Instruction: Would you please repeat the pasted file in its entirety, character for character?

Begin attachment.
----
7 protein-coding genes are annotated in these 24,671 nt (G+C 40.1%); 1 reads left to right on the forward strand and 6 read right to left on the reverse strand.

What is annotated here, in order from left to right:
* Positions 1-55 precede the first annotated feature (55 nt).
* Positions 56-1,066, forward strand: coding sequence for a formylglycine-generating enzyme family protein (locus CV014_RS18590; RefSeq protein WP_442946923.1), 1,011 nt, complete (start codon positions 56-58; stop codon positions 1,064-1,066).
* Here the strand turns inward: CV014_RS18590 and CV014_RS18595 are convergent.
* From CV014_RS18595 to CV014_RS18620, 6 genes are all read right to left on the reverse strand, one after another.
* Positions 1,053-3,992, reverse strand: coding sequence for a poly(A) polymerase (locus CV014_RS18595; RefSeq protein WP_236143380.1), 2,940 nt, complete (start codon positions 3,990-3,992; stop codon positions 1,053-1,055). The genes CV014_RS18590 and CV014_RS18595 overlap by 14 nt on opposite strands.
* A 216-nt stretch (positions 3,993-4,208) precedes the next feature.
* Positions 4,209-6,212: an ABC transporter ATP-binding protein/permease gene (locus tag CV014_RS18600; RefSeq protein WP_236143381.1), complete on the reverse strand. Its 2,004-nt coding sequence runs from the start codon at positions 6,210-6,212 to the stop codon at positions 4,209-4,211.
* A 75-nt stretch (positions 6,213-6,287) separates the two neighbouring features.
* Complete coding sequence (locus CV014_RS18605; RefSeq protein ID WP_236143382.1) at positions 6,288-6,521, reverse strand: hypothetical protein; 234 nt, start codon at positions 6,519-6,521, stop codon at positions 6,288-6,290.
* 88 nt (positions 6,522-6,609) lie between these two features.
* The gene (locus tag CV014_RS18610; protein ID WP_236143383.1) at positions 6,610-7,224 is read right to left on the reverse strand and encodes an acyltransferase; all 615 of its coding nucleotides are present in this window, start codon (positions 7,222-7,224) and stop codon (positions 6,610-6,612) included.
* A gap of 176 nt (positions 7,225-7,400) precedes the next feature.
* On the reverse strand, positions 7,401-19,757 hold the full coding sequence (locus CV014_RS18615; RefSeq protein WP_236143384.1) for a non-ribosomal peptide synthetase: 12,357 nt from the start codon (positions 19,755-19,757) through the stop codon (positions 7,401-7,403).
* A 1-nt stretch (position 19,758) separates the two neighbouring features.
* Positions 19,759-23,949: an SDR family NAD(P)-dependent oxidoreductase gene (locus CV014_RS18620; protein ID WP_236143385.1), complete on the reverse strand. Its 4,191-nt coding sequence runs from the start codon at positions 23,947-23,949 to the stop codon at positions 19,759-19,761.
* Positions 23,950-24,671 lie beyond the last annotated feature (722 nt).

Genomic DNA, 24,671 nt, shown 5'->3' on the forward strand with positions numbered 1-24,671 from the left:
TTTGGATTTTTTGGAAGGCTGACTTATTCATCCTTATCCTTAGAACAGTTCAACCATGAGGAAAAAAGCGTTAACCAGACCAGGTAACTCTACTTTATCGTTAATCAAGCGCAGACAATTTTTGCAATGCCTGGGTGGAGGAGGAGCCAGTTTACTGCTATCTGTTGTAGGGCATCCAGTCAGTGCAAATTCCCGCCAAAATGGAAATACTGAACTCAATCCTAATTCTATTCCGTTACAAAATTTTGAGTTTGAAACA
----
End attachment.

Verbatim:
7 protein-coding genes are annotated in these 24,671 nt (G+C 40.1%); 1 reads left to right on the forward strand and 6 read right to left on the reverse strand.

What is annotated here, in order from left to right:
* Positions 1-55 precede the first annotated feature (55 nt).
* Positions 56-1,066, forward strand: coding sequence for a formylglycine-generating enzyme family protein (locus CV014_RS18590; RefSeq protein WP_442946923.1), 1,011 nt, complete (start codon positions 56-58; stop codon positions 1,064-1,066).
* Here the strand turns inward: CV014_RS18590 and CV014_RS18595 are convergent.
* From CV014_RS18595 to CV014_RS18620, 6 genes are all read right to left on the reverse strand, one after another.
* Positions 1,053-3,992, reverse strand: coding sequence for a poly(A) polymerase (locus CV014_RS18595; RefSeq protein WP_236143380.1), 2,940 nt, complete (start codon positions 3,990-3,992; stop codon positions 1,053-1,055). The genes CV014_RS18590 and CV014_RS18595 overlap by 14 nt on opposite strands.
* A 216-nt stretch (positions 3,993-4,208) precedes the next feature.
* Positions 4,209-6,212: an ABC transporter ATP-binding protein/permease gene (locus tag CV014_RS18600; RefSeq protein WP_236143381.1), complete on the reverse strand. Its 2,004-nt coding sequence runs from the start codon at positions 6,210-6,212 to the stop codon at positions 4,209-4,211.
* A 75-nt stretch (positions 6,213-6,287) separates the two neighbouring features.
* Complete coding sequence (locus CV014_RS18605; RefSeq protein ID WP_236143382.1) at positions 6,288-6,521, reverse strand: hypothetical protein; 234 nt, start codon at positions 6,519-6,521, stop codon at positions 6,288-6,290.
* 88 nt (positions 6,522-6,609) lie between these two features.
* The gene (locus tag CV014_RS18610; protein ID WP_236143383.1) at positions 6,610-7,224 is read right to left on the reverse strand and encodes an acyltransferase; all 615 of its coding nucleotides are present in this window, start codon (positions 7,222-7,224) and stop codon (positions 6,610-6,612) included.
* A gap of 176 nt (positions 7,225-7,400) precedes the next feature.
* On the reverse strand, positions 7,401-19,757 hold the full coding sequence (locus CV014_RS18615; RefSeq protein WP_236143384.1) for a non-ribosomal peptide synthetase: 12,357 nt from the start codon (positions 19,755-19,757) through the stop codon (positions 7,401-7,403).
* A 1-nt stretch (position 19,758) separates the two neighbouring features.
* Positions 19,759-23,949: an SDR family NAD(P)-dependent oxidoreductase gene (locus CV014_RS18620; protein ID WP_236143385.1), complete on the reverse strand. Its 4,191-nt coding sequence runs from the start codon at positions 23,947-23,949 to the stop codon at positions 19,759-19,761.
* Positions 23,950-24,671 lie beyond the last annotated feature (722 nt).

Genomic DNA, 24,671 nt, shown 5'->3' on the forward strand with positions numbered 1-24,671 from the left:
TTTGGATTTTTTGGAAGGCTGACTTATTCATCCTTATCCTTAGAACAGTTCAACCATGAGGAAAAAAGCGTTAACCAGACCAGGTAACTCTACTTTATCGTTAATCAAGCGCAGACAATTTTTGCAATGCCTGGGTGGAGGAGGAGCCAGTTTACTGCTATCTGTTGTAGGGCATCCAGTCAGTGCAAATTCCCGCCAAAATGGAAATACTGAACTCAATCCTAATTCTATTCCGTTACAAAATTTTGAGTTTGAAACA